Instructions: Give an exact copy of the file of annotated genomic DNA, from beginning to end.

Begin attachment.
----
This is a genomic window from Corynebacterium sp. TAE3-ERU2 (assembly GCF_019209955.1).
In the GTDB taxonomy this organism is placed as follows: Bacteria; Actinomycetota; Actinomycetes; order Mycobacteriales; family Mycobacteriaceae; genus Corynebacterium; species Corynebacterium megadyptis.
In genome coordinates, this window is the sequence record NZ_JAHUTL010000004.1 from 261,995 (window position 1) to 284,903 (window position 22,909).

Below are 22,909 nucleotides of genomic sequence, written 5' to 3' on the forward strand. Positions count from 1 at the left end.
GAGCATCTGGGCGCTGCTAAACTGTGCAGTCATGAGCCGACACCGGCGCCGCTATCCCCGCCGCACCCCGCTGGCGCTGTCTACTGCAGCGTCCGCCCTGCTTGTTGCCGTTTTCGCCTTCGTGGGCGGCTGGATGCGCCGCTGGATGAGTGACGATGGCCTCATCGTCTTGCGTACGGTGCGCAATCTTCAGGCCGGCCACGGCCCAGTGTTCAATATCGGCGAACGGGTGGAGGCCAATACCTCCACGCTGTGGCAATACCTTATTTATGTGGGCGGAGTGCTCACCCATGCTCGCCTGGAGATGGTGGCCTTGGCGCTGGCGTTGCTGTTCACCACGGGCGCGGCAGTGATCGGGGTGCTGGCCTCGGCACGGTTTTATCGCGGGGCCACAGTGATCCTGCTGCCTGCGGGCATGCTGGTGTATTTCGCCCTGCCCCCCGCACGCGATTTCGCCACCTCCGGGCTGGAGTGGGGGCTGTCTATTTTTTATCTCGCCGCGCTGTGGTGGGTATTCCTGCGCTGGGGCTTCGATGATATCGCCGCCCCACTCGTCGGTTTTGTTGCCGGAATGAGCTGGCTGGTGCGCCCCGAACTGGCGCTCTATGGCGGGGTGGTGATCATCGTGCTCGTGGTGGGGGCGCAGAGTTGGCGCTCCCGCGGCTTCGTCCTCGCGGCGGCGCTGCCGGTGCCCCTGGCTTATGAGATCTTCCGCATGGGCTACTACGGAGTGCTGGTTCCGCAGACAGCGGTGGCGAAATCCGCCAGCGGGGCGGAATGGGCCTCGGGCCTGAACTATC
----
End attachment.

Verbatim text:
This is a genomic window from Corynebacterium sp. TAE3-ERU2 (assembly GCF_019209955.1).
In the GTDB taxonomy this organism is placed as follows: Bacteria; Actinomycetota; Actinomycetes; order Mycobacteriales; family Mycobacteriaceae; genus Corynebacterium; species Corynebacterium megadyptis.
In genome coordinates, this window is the sequence record NZ_JAHUTL010000004.1 from 261,995 (window position 1) to 284,903 (window position 22,909).

Below are 22,909 nucleotides of genomic sequence, written 5' to 3' on the forward strand. Positions count from 1 at the left end.
GAGCATCTGGGCGCTGCTAAACTGTGCAGTCATGAGCCGACACCGGCGCCGCTATCCCCGCCGCACCCCGCTGGCGCTGTCTACTGCAGCGTCCGCCCTGCTTGTTGCCGTTTTCGCCTTCGTGGGCGGCTGGATGCGCCGCTGGATGAGTGACGATGGCCTCATCGTCTTGCGTACGGTGCGCAATCTTCAGGCCGGCCACGGCCCAGTGTTCAATATCGGCGAACGGGTGGAGGCCAATACCTCCACGCTGTGGCAATACCTTATTTATGTGGGCGGAGTGCTCACCCATGCTCGCCTGGAGATGGTGGCCTTGGCGCTGGCGTTGCTGTTCACCACGGGCGCGGCAGTGATCGGGGTGCTGGCCTCGGCACGGTTTTATCGCGGGGCCACAGTGATCCTGCTGCCTGCGGGCATGCTGGTGTATTTCGCCCTGCCCCCCGCACGCGATTTCGCCACCTCCGGGCTGGAGTGGGGGCTGTCTATTTTTTATCTCGCCGCGCTGTGGTGGGTATTCCTGCGCTGGGGCTTCGATGATATCGCCGCCCCACTCGTCGGTTTTGTTGCCGGAATGAGCTGGCTGGTGCGCCCCGAACTGGCGCTCTATGGCGGGGTGGTGATCATCGTGCTCGTGGTGGGGGCGCAGAGTTGGCGCTCCCGCGGCTTCGTCCTCGCGGCGGCGCTGCCGGTGCCCCTGGCTTATGAGATCTTCCGCATGGGCTACTACGGAGTGCTGGTTCCGCAGACAGCGGTGGCGAAATCCGCCAGCGGGGCGGAATGGGCCTCGGGCCTGAACTATC